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The Light: Houston, Texas

Written by: Joe M. Solomon
Narrated by: Randy Fuller
Length: 12 hrs and 38 mins

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Publisher's Summary

March Madness has begun and college basketball playoffs are heating up, not that Robert Walker - a graduate student from Texas - particularly cares. He has decided to skip classes for the day, sleep in, and get some rest. Unfortunately, a brief spat on the phone with his fiancée makes that impossible. Hoping to take his mind off of it, he scans through TV channels in search of entertainment and instead finds one news report after another that warns of violence erupting in the streets.

People are randomly and savagely attacking one another all along the East Coast from Maine to Florida. Some speculate it may be related to strange lights that have appeared in the sky above the outbreaks. Before any solid conclusions can be drawn, however, the brutality spreads, sweeping across the country until it hits Houston, then proceeds on to the West Coast. Robert, a handful of classmates, and a few others manage to survive the first wave and find themselves in the midst of civilization’s blackest hour, surrounded by pandemonium, bloodshed, and masses of people who have been stripped of their humanity. Hours later, as those strange lights continue to dominate the sky, the vicious horde undergoes a new transformation.

There is no escaping the horror. Unable to reach his fiancée by phone, Robert sets out to find her, joined by a small ensemble of fellow survivors. The thirty-five miles they must cover are fraught with danger, and their terror grows with each step they take as they witness the genesis of a new Earth. Can they find a way to stop it? Will they even survive it?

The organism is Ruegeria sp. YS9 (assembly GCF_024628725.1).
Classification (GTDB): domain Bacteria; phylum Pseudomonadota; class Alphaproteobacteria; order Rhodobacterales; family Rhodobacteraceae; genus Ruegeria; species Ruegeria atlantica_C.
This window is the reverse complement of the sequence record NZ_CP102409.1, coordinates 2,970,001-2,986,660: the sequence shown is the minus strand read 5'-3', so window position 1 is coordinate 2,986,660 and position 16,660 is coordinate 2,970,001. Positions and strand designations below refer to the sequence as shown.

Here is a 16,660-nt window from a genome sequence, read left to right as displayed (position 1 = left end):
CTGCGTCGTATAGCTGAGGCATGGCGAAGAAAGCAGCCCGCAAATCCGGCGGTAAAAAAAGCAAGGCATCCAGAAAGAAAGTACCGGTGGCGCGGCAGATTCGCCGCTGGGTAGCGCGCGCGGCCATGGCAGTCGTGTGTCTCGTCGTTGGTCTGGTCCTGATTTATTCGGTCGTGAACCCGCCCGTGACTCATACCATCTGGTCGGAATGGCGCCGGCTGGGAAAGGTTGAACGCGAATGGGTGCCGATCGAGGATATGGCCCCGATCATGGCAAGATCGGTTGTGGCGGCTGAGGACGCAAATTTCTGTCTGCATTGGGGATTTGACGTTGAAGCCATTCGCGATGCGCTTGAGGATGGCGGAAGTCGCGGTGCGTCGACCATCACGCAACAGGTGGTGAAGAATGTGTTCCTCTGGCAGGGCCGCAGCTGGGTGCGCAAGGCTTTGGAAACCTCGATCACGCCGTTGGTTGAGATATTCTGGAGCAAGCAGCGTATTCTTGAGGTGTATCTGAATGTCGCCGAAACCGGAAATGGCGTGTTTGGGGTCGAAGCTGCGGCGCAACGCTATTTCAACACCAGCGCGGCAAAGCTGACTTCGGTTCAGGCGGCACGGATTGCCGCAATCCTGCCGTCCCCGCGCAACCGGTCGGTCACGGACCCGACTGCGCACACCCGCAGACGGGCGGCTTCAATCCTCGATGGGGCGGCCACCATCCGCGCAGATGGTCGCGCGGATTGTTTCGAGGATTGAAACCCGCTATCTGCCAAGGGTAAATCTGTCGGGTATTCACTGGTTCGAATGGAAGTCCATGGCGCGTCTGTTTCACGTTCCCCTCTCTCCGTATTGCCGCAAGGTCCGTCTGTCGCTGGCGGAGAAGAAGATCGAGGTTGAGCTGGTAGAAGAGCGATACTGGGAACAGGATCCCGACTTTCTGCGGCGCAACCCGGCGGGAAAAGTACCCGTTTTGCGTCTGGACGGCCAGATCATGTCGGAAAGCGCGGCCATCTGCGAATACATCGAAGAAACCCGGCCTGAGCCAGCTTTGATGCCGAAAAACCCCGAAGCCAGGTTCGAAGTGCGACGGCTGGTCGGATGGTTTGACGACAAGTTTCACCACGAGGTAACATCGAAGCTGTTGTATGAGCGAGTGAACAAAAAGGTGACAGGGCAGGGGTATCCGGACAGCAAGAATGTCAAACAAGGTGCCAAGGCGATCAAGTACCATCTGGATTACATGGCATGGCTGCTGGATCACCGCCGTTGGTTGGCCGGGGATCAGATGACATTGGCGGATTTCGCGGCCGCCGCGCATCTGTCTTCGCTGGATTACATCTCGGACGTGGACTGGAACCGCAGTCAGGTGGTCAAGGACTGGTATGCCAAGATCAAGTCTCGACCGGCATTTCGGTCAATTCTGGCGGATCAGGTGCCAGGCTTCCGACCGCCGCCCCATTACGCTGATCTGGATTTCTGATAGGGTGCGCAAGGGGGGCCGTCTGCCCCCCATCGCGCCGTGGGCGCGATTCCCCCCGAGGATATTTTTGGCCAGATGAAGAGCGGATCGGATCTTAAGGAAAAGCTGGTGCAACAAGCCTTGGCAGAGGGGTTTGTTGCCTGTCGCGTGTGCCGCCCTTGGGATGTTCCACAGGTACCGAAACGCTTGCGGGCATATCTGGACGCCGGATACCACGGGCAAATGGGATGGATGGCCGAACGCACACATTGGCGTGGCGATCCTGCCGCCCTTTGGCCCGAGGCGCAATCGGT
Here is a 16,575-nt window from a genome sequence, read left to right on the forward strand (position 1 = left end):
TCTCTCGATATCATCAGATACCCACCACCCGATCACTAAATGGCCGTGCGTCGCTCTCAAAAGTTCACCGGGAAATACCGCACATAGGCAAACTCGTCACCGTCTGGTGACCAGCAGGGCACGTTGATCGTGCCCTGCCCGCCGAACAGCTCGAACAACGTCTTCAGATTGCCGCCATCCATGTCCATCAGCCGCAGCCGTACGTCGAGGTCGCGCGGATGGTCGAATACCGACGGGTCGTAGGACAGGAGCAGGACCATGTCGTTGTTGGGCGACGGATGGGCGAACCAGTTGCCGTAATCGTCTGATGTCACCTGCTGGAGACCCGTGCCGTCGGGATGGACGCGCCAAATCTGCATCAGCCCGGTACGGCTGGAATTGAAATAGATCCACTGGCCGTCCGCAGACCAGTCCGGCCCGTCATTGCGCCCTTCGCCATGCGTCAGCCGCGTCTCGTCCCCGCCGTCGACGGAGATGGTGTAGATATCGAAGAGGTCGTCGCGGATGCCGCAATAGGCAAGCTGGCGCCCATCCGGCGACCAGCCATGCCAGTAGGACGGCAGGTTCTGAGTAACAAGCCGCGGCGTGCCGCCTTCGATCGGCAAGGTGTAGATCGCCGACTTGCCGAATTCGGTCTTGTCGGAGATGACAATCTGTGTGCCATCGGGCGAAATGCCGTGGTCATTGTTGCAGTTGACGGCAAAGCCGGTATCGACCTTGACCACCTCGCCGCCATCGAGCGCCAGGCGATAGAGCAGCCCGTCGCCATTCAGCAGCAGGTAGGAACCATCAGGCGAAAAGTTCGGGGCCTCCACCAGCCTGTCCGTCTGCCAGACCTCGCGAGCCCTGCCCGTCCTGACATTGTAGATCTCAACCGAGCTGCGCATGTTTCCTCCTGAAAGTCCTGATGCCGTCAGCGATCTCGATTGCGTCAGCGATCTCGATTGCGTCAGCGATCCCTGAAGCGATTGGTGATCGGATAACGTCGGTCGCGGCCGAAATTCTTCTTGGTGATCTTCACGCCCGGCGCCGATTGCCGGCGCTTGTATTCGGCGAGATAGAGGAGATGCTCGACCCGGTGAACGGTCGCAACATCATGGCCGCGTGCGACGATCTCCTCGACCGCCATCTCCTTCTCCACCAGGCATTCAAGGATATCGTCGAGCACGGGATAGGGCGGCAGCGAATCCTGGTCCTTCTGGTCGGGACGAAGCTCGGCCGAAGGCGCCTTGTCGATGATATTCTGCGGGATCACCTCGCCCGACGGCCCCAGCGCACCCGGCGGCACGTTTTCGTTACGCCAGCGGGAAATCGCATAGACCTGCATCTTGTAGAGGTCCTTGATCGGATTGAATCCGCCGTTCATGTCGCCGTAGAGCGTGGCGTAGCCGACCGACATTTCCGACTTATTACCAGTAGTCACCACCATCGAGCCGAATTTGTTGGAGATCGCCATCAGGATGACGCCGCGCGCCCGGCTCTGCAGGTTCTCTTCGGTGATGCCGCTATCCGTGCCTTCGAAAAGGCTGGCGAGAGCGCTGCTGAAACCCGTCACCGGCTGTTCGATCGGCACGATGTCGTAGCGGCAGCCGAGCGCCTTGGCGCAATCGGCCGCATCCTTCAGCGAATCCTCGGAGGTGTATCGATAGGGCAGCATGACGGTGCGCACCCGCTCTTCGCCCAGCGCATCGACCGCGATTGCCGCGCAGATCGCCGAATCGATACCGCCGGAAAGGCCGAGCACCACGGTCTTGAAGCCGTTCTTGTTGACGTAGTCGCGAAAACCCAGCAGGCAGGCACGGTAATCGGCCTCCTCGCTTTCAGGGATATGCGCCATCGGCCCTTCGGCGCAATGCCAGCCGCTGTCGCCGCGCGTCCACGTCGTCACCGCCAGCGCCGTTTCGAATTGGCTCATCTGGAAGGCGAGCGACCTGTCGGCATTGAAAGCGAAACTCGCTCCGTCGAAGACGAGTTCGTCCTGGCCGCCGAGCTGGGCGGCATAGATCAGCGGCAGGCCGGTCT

©2018 Joe M. Solomon (P)2019 Joe M. Solomon

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  • Wade Lancaster
  • 2019-11-20

What If We Bum Rush Those Crazy Bastards

Just a sample of the dialogue. I got about half way through and I had to quit. The characters still had no clue what was going on. I’m not really sure if the author knew what was going on. Something is changing people into crazy killing machines—not zombies, but ? The characters are a mixed group of friends and family. They are strictly stereotypical, one dimensional characters that have the basest traits. They are into mama jokes and spouting off racial epitaphs. I guess all southern country people are stupid, racist, deplorables. That’s how they are portrayed in this book and they are supposed college kids in the group. The stupid behaviors of the characters are just over the top and insulting to the reader. I’m not really sure if there is any coherent plot. They really all deserve to die—they shouldn’t have lasted this long. It’s like tweedle dumb and tweedle dumber. The current state of education must be worse than I thought.

The dialogue, as noted, is unrealistic. I really don’t know anyone who talks like they do. The narrator does little to elevate the material. He barely variates his voice with the characters. Everyone kinda sounds the same.

This must have been a homework assignment for one of their kids in elementary school. I hate to crap on someone’s writing, but it’s just that bad. HARD PASS.

  • Overall
    1 out of 5 stars
  • Performance
    3 out of 5 stars
  • Story
    2 out of 5 stars
  • Kay
  • 2019-07-21


Did not answer question of how and why. I kept waiting for explanation and none was given. Hard to keep up with characters.

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